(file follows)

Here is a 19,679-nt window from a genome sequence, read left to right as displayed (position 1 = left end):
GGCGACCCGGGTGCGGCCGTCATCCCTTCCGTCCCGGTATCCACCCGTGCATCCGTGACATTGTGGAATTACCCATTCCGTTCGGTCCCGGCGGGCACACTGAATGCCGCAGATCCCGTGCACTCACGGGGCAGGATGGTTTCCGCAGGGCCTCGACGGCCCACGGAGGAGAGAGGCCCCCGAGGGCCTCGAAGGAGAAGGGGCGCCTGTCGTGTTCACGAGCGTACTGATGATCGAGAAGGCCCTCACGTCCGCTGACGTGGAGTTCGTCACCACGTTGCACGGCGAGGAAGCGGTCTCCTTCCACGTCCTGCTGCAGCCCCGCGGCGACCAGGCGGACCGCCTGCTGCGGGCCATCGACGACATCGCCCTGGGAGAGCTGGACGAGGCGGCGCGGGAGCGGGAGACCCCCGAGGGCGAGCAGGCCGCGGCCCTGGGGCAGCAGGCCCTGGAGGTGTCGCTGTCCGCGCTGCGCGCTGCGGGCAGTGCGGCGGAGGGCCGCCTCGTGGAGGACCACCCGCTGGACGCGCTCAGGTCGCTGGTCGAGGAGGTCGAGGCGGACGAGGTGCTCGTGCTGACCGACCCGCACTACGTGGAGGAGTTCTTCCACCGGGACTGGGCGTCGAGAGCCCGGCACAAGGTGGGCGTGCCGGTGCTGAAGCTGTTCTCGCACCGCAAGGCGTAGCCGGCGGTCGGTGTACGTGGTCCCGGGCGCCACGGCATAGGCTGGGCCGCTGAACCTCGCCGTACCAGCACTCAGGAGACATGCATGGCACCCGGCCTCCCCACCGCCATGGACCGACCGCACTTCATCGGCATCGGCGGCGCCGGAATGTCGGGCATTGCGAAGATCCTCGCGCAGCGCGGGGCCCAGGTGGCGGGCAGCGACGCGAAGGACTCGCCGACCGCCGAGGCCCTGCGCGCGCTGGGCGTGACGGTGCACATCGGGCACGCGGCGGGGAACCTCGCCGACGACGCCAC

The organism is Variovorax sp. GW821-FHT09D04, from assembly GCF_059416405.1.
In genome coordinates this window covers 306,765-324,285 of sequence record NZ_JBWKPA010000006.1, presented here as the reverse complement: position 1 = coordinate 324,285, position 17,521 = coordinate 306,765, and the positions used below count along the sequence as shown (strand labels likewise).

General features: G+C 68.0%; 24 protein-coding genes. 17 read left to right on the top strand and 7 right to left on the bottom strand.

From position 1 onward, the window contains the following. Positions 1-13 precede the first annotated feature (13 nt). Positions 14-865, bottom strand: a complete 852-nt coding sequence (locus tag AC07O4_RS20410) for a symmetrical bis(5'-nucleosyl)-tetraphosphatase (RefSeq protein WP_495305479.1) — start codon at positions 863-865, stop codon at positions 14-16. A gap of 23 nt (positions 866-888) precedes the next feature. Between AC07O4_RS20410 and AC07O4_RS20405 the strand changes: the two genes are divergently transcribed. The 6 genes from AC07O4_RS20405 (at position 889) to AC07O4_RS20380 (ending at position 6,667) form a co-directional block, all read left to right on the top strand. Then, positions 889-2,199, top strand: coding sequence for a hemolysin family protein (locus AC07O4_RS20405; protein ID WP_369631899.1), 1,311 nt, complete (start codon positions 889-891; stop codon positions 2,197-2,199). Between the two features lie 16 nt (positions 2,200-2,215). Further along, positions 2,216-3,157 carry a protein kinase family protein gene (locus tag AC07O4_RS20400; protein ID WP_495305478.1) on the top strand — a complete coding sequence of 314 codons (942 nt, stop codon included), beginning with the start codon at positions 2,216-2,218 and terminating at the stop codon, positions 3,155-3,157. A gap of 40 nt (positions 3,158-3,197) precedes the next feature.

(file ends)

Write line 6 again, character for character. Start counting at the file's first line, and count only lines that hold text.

From position 1 onward, the window contains the following. Positions 1-13 precede the first annotated feature (13 nt). Positions 14-865, bottom strand: a complete 852-nt coding sequence (locus tag AC07O4_RS20410) for a symmetrical bis(5'-nucleosyl)-tetraphosphatase (RefSeq protein WP_495305479.1) — start codon at positions 863-865, stop codon at positions 14-16. A gap of 23 nt (positions 866-888) precedes the next feature. Between AC07O4_RS20410 and AC07O4_RS20405 the strand changes: the two genes are divergently transcribed. The 6 genes from AC07O4_RS20405 (at position 889) to AC07O4_RS20380 (ending at position 6,667) form a co-directional block, all read left to right on the top strand. Then, positions 889-2,199, top strand: coding sequence for a hemolysin family protein (locus AC07O4_RS20405; protein ID WP_369631899.1), 1,311 nt, complete (start codon positions 889-891; stop codon positions 2,197-2,199). Between the two features lie 16 nt (positions 2,200-2,215). Further along, positions 2,216-3,157 carry a protein kinase family protein gene (locus tag AC07O4_RS20400; protein ID WP_495305478.1) on the top strand — a complete coding sequence of 314 codons (942 nt, stop codon included), beginning with the start codon at positions 2,216-2,218 and terminating at the stop codon, positions 3,155-3,157. A gap of 40 nt (positions 3,158-3,197) precedes the next feature.